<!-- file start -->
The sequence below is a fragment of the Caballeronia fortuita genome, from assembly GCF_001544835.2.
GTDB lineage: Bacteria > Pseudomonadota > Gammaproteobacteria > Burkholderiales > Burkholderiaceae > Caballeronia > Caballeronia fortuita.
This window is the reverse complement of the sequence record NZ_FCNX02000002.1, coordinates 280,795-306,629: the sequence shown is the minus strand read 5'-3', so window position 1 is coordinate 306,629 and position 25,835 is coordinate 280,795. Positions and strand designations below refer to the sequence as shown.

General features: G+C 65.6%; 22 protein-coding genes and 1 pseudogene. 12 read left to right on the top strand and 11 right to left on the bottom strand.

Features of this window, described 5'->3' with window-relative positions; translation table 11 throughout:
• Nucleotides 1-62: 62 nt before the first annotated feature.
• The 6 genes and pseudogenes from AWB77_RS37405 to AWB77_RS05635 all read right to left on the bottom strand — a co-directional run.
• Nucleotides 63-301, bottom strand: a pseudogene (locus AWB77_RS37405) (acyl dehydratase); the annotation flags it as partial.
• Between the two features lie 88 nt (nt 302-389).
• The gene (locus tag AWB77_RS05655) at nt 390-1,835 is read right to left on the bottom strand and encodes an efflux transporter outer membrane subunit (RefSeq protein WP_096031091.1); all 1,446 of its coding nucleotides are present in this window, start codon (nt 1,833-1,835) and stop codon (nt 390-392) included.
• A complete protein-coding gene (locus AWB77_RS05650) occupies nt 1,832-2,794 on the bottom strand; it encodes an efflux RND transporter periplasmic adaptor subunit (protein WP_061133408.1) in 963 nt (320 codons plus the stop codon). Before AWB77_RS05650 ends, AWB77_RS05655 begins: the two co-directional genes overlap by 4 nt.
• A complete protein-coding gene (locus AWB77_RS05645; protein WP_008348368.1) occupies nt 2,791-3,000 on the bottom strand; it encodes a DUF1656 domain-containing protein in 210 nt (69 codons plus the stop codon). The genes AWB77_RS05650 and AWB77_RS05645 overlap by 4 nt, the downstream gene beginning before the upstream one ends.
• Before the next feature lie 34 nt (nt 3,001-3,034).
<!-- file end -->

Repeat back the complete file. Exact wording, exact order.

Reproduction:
The sequence below is a fragment of the Caballeronia fortuita genome, from assembly GCF_001544835.2.
GTDB lineage: Bacteria > Pseudomonadota > Gammaproteobacteria > Burkholderiales > Burkholderiaceae > Caballeronia > Caballeronia fortuita.
This window is the reverse complement of the sequence record NZ_FCNX02000002.1, coordinates 280,795-306,629: the sequence shown is the minus strand read 5'-3', so window position 1 is coordinate 306,629 and position 25,835 is coordinate 280,795. Positions and strand designations below refer to the sequence as shown.

General features: G+C 65.6%; 22 protein-coding genes and 1 pseudogene. 12 read left to right on the top strand and 11 right to left on the bottom strand.

Features of this window, described 5'->3' with window-relative positions; translation table 11 throughout:
• Nucleotides 1-62: 62 nt before the first annotated feature.
• The 6 genes and pseudogenes from AWB77_RS37405 to AWB77_RS05635 all read right to left on the bottom strand — a co-directional run.
• Nucleotides 63-301, bottom strand: a pseudogene (locus AWB77_RS37405) (acyl dehydratase); the annotation flags it as partial.
• Between the two features lie 88 nt (nt 302-389).
• The gene (locus tag AWB77_RS05655) at nt 390-1,835 is read right to left on the bottom strand and encodes an efflux transporter outer membrane subunit (RefSeq protein WP_096031091.1); all 1,446 of its coding nucleotides are present in this window, start codon (nt 1,833-1,835) and stop codon (nt 390-392) included.
• A complete protein-coding gene (locus AWB77_RS05650) occupies nt 1,832-2,794 on the bottom strand; it encodes an efflux RND transporter periplasmic adaptor subunit (protein WP_061133408.1) in 963 nt (320 codons plus the stop codon). Before AWB77_RS05650 ends, AWB77_RS05655 begins: the two co-directional genes overlap by 4 nt.
• A complete protein-coding gene (locus AWB77_RS05645; protein WP_008348368.1) occupies nt 2,791-3,000 on the bottom strand; it encodes a DUF1656 domain-containing protein in 210 nt (69 codons plus the stop codon). The genes AWB77_RS05650 and AWB77_RS05645 overlap by 4 nt, the downstream gene beginning before the upstream one ends.
• Before the next feature lie 34 nt (nt 3,001-3,034).